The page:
One of the most important and challenging aspects of the bidding process is including the cost of machine usage. Many construction companies struggle to determine whether they should be including just the hourly rate of the operator(s), the equipment’s average cost over the time frame of the project, or some combination of these factors. The true cost of equipment usage in construction projects is likely higher than many construction bids would suggest.
Consider the below to better understand the keys to equipment cost. You can then better inform your overall bidding process and reap the benefits of bidding with better information.
This may seem obvious, but it’s important to not skip any portion of the important information surrounding equipment use cost calculations. There are a couple of different ways to calculate equipment operation costs, but the most common criteria are fixed and variable costs.
Fixed costs include the purchase cost of the equipment and the annual depreciation. These are important figures to understand for more than just the bidding process, as the balance sheet of any construction company should include a detailed breakdown of equipment depreciation.
Your variable costs might be more obvious and include the maintenance costs and the hourly cost of operating the equipment. That may include gasoline, diesel, or electricity costs as well. If you’re not including these costs when calculating bids, you might be spending more on each project than you thought you would. Also, if any portion of the equipment includes other consumables, like welding rods, you should consider those costs as well.
Preventative Maintenance Costs
The importance of maintenance should be above any other portion of the equipment-use-costing analysis. "Band-Aid" or reactive maintenance where the contractor fixes problems with construction equipment as they occur is not consistent with best practices. Instead, we propose is proactive maintenance. Where "Band-Aid" maintenance is reactive, proactive maintenance can address equipment concerns before they happen.
Now, this isn’t as obvious as reactive maintenance; reactive maintenance is usually fairly straightforward by fixing machines when they break down. Proactive maintenance requires you to know about your machines and the best maintenance schedules for them, as well as having staff trained to not only undertake this maintenance but to recognize the signs of unforeseen issues with equipment operation as they happen.
Your maintenance costs should definitely be included in your bidding process. They are an often overlooked portion of equipment usage costing.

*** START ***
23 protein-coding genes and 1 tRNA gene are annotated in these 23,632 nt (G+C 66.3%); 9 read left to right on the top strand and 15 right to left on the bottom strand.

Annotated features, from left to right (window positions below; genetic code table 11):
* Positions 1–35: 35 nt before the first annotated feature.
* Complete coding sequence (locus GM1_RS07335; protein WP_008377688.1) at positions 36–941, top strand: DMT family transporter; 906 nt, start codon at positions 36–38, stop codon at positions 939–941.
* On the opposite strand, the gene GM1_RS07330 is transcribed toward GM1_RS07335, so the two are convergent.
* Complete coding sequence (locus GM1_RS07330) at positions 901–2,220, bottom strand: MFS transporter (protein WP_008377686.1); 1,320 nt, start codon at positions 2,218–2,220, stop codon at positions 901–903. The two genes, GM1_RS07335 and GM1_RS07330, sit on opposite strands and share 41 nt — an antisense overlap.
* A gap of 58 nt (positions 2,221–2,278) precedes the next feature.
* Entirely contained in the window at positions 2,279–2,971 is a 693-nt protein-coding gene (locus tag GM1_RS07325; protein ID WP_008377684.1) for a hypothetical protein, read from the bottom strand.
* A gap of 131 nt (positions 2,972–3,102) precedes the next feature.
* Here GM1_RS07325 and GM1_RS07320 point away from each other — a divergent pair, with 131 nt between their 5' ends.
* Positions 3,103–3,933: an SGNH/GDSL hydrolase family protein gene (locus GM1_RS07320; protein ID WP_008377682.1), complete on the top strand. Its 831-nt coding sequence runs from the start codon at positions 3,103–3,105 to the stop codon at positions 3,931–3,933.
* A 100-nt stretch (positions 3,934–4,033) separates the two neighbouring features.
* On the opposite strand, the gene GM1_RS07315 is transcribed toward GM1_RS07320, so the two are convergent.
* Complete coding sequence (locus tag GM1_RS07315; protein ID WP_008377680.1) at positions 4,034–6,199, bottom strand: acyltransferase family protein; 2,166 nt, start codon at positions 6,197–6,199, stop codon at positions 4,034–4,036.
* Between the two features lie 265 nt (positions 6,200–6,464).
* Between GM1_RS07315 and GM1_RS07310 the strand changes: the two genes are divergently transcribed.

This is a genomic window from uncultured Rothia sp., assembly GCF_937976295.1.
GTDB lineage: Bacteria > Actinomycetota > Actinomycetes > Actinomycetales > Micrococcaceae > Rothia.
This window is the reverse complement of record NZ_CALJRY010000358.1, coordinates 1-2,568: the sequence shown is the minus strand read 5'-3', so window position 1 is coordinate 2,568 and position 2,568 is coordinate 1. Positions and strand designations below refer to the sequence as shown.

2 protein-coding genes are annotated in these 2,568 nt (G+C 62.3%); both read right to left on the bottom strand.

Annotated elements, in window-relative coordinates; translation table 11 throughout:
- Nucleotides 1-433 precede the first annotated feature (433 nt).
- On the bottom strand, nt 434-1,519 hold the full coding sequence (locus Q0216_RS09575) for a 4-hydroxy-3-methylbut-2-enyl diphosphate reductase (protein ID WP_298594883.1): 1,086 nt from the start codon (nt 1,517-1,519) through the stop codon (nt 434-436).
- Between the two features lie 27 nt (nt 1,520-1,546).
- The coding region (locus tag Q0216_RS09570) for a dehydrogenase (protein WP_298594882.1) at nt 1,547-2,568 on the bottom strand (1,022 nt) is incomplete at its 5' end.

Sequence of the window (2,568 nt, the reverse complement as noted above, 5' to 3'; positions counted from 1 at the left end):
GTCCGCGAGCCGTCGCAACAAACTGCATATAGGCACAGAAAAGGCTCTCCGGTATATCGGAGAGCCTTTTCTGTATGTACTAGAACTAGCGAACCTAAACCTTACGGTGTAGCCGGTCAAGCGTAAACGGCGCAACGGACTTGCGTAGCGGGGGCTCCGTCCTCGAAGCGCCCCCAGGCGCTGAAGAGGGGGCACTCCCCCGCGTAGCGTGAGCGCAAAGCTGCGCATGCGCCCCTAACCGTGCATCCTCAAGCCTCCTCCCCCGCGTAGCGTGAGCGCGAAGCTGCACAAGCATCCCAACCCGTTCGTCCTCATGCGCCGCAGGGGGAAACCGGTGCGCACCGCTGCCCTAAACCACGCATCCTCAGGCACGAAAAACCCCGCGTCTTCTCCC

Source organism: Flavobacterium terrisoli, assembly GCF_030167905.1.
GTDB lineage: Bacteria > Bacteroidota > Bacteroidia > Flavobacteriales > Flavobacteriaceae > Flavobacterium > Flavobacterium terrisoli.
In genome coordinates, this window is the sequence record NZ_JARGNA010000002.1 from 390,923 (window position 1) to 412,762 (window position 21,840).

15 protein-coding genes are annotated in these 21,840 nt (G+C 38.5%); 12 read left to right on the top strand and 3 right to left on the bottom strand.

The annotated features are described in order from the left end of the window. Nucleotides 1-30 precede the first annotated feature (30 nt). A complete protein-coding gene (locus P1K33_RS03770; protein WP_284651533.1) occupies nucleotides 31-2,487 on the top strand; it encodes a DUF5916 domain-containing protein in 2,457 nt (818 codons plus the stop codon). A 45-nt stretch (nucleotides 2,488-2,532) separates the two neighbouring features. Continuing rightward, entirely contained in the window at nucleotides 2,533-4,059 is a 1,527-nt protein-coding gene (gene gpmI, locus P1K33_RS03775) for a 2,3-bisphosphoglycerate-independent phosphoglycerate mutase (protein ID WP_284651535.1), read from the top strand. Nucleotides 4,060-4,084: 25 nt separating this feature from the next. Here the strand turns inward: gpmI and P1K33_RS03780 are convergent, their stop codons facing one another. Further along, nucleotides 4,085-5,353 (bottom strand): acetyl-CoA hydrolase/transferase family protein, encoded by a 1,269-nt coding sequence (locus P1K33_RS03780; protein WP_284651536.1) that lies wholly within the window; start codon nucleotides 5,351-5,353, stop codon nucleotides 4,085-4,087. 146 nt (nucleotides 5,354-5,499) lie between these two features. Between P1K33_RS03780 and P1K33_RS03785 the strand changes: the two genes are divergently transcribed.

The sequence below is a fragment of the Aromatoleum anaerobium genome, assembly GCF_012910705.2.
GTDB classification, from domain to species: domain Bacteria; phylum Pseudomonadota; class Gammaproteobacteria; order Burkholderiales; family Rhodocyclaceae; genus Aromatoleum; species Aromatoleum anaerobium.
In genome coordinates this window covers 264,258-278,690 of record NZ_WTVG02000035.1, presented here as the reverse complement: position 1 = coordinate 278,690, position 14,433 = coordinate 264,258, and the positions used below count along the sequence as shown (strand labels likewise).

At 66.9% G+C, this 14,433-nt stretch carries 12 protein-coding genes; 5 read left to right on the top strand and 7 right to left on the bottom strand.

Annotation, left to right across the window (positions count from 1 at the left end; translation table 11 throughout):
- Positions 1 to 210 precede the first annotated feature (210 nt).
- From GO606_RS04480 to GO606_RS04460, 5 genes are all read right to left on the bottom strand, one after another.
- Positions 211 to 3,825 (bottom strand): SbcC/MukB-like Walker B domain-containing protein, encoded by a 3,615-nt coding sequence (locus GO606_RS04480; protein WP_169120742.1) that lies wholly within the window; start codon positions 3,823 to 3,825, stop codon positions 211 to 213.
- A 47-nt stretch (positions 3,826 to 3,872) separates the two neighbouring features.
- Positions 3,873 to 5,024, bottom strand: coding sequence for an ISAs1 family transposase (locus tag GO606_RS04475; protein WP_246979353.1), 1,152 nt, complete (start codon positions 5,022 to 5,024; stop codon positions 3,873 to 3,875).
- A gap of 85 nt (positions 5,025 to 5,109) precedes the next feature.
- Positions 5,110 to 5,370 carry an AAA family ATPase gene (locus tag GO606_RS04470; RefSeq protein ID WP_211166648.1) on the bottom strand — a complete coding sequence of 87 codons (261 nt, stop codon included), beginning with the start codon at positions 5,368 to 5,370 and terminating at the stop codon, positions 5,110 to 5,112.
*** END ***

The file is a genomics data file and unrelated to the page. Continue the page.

Without effective maintenance, you could run into unexpected downtime—one of the worst enemies of construction projects. If an important machine breaks down at a crucial point, costs and scheduling could quickly get out of hand.
The labor costs associated with equipment operation are another area where you need to focus your attention. It’s not hard to calculate the average hours of operation for the equipment in question, and then apply the operator’s hourly wage to calculate the total labor cost. There may be other types of labor costs that should be considered.
Training is the first of these areas and is very important. Proper training pairs very well with your effort towards preventative maintenance and well-trained operators can adapt on the fly to new challenges. For these reasons, you should make sure you are training your machine operators to be effective parts of the big picture. During the bidding process, include the cost of your operators and the value their effective training brings to the project.
Problems with equipment can arise if training is neglected, setting back the project. This can cost you more in the long run than the initial cost of effective training would be.
Rentals vs Ownership
Renting or owning equipment can have a significant impact on the bidding process. The cost of ad hoc rentals should be simple enough to include in a bid, as they’re easy enough to calculate. If you’re renting or leasing equipment long-term, you should be including them in the bidding process as though you own the equipment. This can be done by the method described above, and should also be reasonably straightforward.
Any equipment that’s owned by the organization should be costed into the bidding process based on usage, labor costs, consumables, and fixed cost.
How to Include this Information in the Bidding Process
Knowing all of these calculations, we can start to formulate an effective bidding strategy. When beginning the bidding process, one of the first questions you should consider includes knowing which equipment will be required for the project. This is only the first step in a holistic approach to bidding based on the total costs of the equipment usage.
One of the great benefits of this approach is that over time you will get a firmer understanding of the true operating costs of your equipment, and the return on investment of your equipment purchases and rentals. It may seem like a lot of extra work at first, but after one, five, or ten years of owning the equipment you will begin to see the true costs associated with this aspect of your business. In turn, you will then be able to be even more effective in the bidding process.
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